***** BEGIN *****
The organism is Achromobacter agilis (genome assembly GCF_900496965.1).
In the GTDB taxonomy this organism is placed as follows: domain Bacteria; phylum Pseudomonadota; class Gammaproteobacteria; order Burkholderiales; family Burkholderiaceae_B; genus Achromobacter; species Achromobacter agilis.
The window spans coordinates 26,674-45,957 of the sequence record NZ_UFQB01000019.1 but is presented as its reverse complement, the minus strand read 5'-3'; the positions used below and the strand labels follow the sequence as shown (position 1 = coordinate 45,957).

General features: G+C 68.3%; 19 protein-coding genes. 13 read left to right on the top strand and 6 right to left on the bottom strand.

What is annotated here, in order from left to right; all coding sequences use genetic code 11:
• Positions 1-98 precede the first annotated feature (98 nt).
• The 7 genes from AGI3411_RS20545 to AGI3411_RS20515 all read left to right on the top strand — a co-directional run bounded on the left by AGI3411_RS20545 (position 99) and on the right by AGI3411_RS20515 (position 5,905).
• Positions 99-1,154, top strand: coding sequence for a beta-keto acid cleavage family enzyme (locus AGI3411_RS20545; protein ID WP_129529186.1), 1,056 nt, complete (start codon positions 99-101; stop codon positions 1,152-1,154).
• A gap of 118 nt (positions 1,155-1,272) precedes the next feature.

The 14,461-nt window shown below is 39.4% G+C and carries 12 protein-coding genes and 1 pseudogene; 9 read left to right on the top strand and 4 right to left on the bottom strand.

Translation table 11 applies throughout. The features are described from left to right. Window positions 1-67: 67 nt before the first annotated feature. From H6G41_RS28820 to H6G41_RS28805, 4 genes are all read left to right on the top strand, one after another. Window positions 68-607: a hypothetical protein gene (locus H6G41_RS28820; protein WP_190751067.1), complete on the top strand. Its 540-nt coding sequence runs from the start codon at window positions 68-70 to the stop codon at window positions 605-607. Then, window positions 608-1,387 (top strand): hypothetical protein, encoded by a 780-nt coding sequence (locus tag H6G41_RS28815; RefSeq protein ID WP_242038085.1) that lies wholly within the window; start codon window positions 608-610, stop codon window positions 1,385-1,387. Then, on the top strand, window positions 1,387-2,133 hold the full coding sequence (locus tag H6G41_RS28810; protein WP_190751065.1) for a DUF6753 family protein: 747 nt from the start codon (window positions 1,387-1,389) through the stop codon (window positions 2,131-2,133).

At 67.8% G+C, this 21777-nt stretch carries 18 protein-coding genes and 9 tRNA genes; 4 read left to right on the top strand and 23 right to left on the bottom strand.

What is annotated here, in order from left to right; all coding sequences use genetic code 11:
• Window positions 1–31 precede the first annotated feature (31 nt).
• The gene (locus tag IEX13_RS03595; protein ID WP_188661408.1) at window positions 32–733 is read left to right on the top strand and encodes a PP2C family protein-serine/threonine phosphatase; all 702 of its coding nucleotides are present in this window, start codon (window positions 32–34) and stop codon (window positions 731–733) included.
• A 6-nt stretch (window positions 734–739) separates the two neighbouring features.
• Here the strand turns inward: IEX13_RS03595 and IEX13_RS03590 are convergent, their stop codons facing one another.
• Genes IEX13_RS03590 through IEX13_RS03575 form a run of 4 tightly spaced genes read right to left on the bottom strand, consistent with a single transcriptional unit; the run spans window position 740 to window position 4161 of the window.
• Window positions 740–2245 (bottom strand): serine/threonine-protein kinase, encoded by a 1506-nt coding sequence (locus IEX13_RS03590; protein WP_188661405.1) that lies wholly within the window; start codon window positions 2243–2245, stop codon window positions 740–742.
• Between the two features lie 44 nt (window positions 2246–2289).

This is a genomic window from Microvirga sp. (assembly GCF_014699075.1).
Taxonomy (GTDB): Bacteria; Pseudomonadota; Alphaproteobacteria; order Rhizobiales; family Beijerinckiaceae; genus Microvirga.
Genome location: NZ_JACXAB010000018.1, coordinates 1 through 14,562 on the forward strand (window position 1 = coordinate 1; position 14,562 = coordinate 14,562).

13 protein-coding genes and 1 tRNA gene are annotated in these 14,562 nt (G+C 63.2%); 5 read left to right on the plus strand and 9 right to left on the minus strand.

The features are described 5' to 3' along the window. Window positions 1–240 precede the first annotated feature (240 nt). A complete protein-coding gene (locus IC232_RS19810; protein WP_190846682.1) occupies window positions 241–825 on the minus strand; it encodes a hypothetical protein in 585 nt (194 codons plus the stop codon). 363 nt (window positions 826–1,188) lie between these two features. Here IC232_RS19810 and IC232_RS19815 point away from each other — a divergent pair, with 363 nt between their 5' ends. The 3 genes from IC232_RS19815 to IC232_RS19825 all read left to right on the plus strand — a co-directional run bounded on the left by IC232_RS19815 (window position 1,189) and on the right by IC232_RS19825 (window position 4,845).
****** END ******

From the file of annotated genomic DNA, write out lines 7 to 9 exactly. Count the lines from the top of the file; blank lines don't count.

• The 7 genes from AGI3411_RS20545 to AGI3411_RS20515 all read left to right on the top strand — a co-directional run bounded on the left by AGI3411_RS20545 (position 99) and on the right by AGI3411_RS20515 (position 5,905).
• Positions 99-1,154, top strand: coding sequence for a beta-keto acid cleavage family enzyme (locus AGI3411_RS20545; protein ID WP_129529186.1), 1,056 nt, complete (start codon positions 99-101; stop codon positions 1,152-1,154).
• A gap of 118 nt (positions 1,155-1,272) precedes the next feature.